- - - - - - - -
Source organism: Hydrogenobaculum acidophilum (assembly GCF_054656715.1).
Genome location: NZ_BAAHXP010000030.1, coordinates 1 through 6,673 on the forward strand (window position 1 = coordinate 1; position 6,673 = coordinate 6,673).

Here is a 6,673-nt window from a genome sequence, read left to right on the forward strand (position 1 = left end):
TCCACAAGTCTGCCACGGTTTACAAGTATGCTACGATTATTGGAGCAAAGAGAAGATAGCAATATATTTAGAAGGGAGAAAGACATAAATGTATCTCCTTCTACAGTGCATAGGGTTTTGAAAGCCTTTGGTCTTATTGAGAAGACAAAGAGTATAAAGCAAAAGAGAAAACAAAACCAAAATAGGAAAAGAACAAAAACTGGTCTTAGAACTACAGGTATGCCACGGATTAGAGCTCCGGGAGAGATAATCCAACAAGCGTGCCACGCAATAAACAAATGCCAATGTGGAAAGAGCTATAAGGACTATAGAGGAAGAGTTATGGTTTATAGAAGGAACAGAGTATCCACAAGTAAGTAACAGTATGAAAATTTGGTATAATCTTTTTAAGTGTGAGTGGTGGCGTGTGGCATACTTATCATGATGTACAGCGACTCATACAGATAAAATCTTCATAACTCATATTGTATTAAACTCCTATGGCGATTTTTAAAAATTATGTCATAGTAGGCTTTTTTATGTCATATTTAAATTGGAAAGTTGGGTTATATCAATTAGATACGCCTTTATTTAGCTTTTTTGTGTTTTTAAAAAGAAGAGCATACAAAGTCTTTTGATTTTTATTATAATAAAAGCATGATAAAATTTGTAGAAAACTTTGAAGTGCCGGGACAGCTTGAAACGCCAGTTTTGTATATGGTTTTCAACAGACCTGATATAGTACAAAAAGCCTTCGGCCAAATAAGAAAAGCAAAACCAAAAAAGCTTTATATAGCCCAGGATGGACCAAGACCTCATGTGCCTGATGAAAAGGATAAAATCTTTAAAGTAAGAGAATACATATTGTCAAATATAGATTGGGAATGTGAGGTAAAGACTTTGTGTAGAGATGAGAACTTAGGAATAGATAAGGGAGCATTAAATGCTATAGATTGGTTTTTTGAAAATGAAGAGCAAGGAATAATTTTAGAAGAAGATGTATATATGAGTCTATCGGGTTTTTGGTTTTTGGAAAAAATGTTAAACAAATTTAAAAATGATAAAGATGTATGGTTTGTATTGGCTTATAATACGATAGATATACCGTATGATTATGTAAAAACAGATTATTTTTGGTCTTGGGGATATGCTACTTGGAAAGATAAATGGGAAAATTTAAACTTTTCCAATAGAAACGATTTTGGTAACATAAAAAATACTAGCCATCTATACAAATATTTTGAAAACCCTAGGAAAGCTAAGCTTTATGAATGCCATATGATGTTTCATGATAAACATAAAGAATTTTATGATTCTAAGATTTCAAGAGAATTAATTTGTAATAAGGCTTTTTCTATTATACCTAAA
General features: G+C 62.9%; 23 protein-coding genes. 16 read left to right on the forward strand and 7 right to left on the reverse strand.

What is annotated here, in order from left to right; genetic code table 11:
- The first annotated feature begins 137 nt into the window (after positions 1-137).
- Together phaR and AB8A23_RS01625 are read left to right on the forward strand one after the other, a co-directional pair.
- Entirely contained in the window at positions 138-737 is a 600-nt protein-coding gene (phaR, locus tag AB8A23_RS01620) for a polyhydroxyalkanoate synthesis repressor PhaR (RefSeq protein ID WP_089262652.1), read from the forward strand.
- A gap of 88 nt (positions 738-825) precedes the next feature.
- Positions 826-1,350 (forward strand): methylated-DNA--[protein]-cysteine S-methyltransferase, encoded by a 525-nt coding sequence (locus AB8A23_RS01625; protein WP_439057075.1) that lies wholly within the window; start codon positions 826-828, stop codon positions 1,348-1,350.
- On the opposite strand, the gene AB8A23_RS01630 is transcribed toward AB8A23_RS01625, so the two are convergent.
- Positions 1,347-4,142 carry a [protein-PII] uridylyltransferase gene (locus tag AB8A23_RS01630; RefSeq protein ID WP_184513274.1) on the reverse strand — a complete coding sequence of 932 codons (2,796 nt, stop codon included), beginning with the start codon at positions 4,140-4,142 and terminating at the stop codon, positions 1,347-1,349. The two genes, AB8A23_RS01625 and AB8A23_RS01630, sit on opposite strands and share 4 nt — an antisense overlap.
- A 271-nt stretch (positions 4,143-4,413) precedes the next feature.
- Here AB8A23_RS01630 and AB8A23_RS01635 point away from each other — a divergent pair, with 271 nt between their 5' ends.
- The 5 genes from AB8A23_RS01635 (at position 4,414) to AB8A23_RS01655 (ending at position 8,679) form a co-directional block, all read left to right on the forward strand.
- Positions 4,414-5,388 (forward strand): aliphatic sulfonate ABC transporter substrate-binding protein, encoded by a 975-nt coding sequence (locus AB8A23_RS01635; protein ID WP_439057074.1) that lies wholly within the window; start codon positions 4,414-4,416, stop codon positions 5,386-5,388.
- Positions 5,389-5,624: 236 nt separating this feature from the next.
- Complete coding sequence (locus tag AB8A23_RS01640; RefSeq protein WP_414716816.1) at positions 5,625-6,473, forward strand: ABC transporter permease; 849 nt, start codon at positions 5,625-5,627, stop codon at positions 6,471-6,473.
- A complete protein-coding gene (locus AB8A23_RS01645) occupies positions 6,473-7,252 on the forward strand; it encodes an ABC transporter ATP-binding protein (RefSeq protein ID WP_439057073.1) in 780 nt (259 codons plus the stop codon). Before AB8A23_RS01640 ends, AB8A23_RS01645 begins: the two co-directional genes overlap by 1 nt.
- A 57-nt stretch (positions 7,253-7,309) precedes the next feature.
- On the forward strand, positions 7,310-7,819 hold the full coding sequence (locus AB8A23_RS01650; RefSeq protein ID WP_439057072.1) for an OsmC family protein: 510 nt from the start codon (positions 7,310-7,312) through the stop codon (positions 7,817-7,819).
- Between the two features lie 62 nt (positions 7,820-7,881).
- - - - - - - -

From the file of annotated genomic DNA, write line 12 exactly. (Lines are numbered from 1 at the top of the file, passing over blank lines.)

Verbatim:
- On the opposite strand, the gene AB8A23_RS01630 is transcribed toward AB8A23_RS01625, so the two are convergent.